Bakers in Denmark are furious after that nation's government requested that they reduce the amount of cinnamon in their cinnamon rolls.
According to the Associated Press the Danish government's Veterinary and Food Administration made the request after discovering that Denmark's cinnamon rolls and twists typically contain more cinnamon than allowed under the European Union's (EU) regulations on spices.
Bakers are protesting the request claiming that they are incapable of making the coveted pastries without using a certain amount of cinnamon. They also claim that they are held to a different standard than bakers in neighboring Sweden where the Swedish government has managed to find a loophole that allows bakers to use as much Cinnamon as they damn well please, as long as the baked good is considered "seasonal" or specifically associated with a holiday.
The EU has put limits the use of coumarin, a chemical found in cinnamon, claiming that excessive use of the chemical can damage the liver. Of course cinnamon is an essential ingredient in "kanelsnegel (cinnamon roll) and Kanelstang (cinnamon) twist, both which are immensely popular in the country.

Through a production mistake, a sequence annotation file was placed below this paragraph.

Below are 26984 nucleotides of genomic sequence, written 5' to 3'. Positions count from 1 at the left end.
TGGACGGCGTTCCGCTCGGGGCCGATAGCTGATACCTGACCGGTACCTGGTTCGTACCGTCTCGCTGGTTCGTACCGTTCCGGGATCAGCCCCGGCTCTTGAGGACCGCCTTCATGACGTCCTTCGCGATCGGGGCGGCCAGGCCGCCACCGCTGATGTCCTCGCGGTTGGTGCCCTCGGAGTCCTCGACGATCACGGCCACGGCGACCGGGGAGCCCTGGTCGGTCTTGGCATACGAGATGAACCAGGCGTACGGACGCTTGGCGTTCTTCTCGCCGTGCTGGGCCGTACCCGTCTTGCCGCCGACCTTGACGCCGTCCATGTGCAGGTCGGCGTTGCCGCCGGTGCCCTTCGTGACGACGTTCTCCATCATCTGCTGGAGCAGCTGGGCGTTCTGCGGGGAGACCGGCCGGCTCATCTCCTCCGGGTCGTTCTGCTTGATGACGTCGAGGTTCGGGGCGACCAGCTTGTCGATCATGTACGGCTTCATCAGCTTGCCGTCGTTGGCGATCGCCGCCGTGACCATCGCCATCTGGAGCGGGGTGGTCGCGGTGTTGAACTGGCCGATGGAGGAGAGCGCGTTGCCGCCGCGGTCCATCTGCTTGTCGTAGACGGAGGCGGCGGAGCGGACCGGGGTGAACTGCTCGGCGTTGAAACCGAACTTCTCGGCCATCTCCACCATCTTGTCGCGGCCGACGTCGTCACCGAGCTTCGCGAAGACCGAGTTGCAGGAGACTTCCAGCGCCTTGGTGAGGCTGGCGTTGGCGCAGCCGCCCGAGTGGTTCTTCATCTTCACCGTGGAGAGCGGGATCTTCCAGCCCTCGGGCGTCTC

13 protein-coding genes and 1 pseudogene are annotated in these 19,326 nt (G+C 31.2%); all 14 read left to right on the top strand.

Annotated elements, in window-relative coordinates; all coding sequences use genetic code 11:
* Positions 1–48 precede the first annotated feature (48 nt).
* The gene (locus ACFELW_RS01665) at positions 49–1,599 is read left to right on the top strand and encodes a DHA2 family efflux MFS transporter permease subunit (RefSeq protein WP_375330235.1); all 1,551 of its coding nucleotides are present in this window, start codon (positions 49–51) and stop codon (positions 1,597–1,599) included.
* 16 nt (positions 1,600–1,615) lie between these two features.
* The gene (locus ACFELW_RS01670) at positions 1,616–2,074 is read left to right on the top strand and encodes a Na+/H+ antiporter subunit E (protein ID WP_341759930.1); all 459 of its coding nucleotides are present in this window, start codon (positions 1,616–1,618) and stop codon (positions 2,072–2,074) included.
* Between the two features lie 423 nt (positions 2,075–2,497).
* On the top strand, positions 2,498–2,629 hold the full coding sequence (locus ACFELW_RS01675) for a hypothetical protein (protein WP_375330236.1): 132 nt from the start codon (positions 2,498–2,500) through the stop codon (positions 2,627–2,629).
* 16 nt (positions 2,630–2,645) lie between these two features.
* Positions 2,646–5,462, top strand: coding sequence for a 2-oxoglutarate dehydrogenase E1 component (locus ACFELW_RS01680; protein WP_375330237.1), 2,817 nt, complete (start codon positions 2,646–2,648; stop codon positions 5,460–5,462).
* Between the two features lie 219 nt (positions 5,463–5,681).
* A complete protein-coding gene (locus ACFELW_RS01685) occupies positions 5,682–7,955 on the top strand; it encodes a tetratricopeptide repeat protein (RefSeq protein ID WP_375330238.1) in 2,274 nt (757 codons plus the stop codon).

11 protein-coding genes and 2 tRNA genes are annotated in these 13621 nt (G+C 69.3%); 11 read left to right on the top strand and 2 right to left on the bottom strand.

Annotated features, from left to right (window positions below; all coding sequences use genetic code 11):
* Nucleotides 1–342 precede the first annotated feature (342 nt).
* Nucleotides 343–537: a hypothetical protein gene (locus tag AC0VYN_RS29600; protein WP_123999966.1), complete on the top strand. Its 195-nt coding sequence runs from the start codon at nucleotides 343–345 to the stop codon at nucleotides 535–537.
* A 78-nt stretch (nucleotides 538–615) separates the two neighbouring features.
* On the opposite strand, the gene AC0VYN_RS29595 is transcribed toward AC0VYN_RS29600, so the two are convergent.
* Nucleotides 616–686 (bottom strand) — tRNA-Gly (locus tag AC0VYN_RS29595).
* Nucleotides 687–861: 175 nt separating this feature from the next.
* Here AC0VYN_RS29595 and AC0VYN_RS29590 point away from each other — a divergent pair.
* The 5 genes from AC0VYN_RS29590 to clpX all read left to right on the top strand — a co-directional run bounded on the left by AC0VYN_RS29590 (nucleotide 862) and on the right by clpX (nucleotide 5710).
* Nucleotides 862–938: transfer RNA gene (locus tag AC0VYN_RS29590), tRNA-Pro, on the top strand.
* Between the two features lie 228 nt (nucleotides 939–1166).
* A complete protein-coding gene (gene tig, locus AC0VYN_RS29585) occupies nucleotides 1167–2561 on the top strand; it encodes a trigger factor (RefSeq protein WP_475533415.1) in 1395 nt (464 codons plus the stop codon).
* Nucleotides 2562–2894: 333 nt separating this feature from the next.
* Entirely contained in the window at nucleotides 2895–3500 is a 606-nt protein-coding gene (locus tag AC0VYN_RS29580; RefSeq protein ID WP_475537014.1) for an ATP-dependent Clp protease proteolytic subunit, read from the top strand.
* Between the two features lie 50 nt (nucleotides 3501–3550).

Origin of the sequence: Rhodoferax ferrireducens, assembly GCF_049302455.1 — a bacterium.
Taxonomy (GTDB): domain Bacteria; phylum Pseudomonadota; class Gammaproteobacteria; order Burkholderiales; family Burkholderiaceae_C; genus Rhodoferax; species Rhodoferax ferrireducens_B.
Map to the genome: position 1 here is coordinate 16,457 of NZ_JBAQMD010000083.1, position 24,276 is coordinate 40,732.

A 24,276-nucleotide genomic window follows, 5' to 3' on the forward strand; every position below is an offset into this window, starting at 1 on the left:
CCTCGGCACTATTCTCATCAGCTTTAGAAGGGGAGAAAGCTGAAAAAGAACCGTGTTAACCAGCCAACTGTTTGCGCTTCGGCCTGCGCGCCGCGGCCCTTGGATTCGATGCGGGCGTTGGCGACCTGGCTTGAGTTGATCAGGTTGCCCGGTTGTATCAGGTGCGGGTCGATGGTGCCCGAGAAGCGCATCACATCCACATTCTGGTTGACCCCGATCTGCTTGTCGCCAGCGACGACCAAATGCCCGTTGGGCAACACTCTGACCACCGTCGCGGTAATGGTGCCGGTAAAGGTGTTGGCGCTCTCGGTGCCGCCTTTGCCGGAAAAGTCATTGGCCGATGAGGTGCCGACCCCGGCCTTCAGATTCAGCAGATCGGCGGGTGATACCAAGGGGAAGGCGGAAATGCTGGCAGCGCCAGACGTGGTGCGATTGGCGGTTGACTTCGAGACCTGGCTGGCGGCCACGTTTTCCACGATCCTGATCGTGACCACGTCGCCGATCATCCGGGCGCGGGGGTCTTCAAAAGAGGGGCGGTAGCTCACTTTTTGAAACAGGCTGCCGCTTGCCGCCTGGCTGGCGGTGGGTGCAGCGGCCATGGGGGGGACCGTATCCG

Danish interpretations of the EU rules limit the amount of coumarin to 15mg per delicious pastry. Anders Grabow, a spokesman for the Danish Bakers Association, believes that the limit is far too severe
"A grown man like me could eat like 10 'kanelsnegel' every day for several years and not even get what's near the limit of what's dangerous to my liver," said Anders. "I would probably get too much sugar in my body before that."
The EU has agreed to help Denmark rectify the situation in a way that meets the stringent EU spice standards but does not harm Denmark's pastry industry, which many consider to be the lifeblood of the Danish economy.